From the 26-28 of February, 2018, the First Arab Land Conference, organized by UN Habitat, the World Bank, the Global Land Tool Network, the League of Arab States, the Arabian Union for Surveying and the Dubai Land Department took place in Dubai. Taking place in one of the most quickly developed parts of the region, the palpable enthusiasm felt throughout the event was because it truly was the first of its kind. No other conference has yet brought together land experts from around the Arab world. The panels that often ran past the allotted time and masterclasses that invited intense debate suggested that this gathering was very much past due. Thoughts, ideas and every once and a while, perhaps even frustrations, could finally be aired openly with colleagues from Tunisia to Jordan and beyond.
The conference’s subjects ranged from housing land and property rights, to addressing land rights for refugees, to affordable housing for Arab youth. One of the first and most poignant questions asked at the three-day conference was the following: “What does land mean to each and every one of us? Is it simply something to be bought and sold, or does it have a deeper meaning?” The nature of the issues surrounding land access in the Arab region, including a history of colonial rule, protracted conflicts and current displacement of millions of refugees suggest that its value cannot simply be transactional.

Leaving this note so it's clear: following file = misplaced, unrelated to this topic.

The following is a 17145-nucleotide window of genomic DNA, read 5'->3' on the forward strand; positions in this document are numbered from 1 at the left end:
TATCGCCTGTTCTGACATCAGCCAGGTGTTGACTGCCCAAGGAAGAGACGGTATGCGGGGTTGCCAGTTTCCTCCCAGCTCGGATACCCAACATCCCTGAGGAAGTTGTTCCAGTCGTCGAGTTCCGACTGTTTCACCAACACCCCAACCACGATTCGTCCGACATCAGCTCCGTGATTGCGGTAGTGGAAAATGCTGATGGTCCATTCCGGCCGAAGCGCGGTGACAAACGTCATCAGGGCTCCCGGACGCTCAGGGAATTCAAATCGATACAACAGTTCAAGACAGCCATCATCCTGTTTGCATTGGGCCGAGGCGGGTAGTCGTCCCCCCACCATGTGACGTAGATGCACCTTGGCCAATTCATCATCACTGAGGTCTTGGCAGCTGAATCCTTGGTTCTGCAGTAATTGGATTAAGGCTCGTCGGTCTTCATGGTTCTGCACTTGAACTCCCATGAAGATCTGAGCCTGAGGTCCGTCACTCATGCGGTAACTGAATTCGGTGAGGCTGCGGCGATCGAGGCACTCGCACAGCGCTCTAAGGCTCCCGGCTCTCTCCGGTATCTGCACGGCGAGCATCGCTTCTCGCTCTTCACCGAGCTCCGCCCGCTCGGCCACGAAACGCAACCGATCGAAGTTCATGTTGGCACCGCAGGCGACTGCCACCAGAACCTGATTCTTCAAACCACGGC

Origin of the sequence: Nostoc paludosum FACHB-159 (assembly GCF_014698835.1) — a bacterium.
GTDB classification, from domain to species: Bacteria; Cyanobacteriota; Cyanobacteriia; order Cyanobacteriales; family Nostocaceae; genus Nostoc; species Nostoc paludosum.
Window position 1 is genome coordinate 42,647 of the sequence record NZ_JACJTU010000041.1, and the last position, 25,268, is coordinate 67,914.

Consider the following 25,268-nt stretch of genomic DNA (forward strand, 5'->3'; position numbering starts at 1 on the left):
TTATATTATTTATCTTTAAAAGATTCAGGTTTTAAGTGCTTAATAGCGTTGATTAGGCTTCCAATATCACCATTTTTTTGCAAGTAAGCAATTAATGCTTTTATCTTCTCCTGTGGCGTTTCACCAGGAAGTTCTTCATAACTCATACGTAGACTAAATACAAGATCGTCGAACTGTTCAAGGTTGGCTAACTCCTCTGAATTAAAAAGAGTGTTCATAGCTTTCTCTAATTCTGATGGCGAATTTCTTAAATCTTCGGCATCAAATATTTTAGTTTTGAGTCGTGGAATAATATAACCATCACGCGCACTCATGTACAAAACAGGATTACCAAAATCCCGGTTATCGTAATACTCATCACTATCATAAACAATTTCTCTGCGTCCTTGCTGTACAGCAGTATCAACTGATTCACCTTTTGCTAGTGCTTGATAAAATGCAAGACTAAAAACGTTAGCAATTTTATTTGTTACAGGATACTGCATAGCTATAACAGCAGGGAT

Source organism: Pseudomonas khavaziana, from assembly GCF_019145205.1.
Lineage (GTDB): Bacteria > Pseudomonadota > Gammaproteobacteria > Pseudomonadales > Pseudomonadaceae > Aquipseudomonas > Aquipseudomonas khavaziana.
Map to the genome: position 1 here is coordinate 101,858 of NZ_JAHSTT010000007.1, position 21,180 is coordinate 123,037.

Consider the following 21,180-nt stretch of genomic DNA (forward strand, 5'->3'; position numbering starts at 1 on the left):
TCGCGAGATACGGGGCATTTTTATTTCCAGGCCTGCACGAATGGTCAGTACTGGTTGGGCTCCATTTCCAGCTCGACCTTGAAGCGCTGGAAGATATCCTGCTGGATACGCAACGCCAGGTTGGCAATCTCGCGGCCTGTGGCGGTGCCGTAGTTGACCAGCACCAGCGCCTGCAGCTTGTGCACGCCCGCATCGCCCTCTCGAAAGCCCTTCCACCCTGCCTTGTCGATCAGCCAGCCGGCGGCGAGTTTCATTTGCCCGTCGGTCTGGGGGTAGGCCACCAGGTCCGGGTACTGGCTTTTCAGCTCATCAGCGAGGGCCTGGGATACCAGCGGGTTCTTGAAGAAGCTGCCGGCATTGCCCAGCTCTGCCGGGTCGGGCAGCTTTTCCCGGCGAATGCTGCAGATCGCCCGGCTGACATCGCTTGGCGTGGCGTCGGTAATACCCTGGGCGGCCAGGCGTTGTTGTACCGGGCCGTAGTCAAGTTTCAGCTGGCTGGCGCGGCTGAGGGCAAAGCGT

One of the most prominent themes, however, was that of women’s land rights. Moderators, speakers and attendees alike were not apprehensive to delve into the details and to ask the tough questions. The Land Portal’s masterclass, for example, explored whether social media could be used as a tool for women in the region to better express their needs when it comes to their land rights. The event included panelists such as Raed Gharib from Seeds Jordan, Rafic Khouri one of the principal authors of the recently launched publication Women and Land in the Muslim World, as well as moderator Astrid Zweynert, Deputy Editor at the Thomson Reuters Foundation. The answers and interventions from the audience were varied and enthusiastic, but boiled down to the following: women in the region are already using social media with great enthusiasm, and while they don’t expect it to be the answer to their problems, they are excited to learn more.
Overall, the conference left us with just that feeling, the desire to learn more about land rights in the Arab world and certainly, to be part of the follow up to this first event.
For a summary of the First Arab Land Conference, take a look our Wakelet social media story: https://wakelet.com/wake/96f52179-1520-426a-958f-fffe3b084fe6